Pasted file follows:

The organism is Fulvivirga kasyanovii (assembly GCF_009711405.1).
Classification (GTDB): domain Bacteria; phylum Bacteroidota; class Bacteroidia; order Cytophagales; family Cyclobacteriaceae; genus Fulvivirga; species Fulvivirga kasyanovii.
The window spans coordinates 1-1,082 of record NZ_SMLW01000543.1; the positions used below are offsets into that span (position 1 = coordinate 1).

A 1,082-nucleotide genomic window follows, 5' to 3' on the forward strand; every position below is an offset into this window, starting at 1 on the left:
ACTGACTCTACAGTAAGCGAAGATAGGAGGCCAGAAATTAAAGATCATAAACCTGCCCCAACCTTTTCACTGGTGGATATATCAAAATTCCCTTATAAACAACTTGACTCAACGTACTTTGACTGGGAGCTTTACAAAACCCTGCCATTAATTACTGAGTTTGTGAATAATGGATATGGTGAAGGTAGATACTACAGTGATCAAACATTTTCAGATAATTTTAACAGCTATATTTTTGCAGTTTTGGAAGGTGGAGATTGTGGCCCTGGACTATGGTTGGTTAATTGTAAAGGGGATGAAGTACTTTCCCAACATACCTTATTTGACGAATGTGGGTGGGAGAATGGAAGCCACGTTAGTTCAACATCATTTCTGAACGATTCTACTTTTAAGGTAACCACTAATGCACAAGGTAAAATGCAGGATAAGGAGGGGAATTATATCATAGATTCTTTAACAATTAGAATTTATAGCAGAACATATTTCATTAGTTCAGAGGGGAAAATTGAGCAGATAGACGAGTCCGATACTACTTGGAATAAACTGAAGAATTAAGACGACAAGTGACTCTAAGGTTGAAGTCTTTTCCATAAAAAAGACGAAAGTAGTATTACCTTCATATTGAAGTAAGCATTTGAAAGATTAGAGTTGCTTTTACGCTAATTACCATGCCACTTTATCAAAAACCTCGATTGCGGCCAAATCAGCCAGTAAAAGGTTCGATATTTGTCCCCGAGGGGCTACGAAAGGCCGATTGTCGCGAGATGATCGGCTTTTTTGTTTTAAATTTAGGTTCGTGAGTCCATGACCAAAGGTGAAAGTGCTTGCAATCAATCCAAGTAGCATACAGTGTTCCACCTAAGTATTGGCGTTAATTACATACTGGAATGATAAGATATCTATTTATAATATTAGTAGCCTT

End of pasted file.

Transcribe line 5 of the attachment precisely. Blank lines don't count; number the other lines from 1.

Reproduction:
ACTGACTCTACAGTAAGCGAAGATAGGAGGCCAGAAATTAAAGATCATAAACCTGCCCCAACCTTTTCACTGGTGGATATATCAAAATTCCCTTATAAACAACTTGACTCAACGTACTTTGACTGGGAGCTTTACAAAACCCTGCCATTAATTACTGAGTTTGTGAATAATGGATATGGTGAAGGTAGATACTACAGTGATCAAACATTTTCAGATAATTTTAACAGCTATATTTTTGCAGTTTTGGAAGGTGGAGATTGTGGCCCTGGACTATGGTTGGTTAATTGTAAAGGGGATGAAGTACTTTCCCAACATACCTTATTTGACGAATGTGGGTGGGAGAATGGAAGCCACGTTAGTTCAACATCATTTCTGAACGATTCTACTTTTAAGGTAACCACTAATGCACAAGGTAAAATGCAGGATAAGGAGGGGAATTATATCATAGATTCTTTAACAATTAGAATTTATAGCAGAACATATTTCATTAGTTCAGAGGGGAAAATTGAGCAGATAGACGAGTCCGATACTACTTGGAATAAACTGAAGAATTAAGACGACAAGTGACTCTAAGGTTGAAGTCTTTTCCATAAAAAAGACGAAAGTAGTATTACCTTCATATTGAAGTAAGCATTTGAAAGATTAGAGTTGCTTTTACGCTAATTACCATGCCACTTTATCAAAAACCTCGATTGCGGCCAAATCAGCCAGTAAAAGGTTCGATATTTGTCCCCGAGGGGCTACGAAAGGCCGATTGTCGCGAGATGATCGGCTTTTTTGTTTTAAATTTAGGTTCGTGAGTCCATGACCAAAGGTGAAAGTGCTTGCAATCAATCCAAGTAGCATACAGTGTTCCACCTAAGTATTGGCGTTAATTACATACTGGAATGATAAGATATCTATTTATAATATTAGTAGCCTT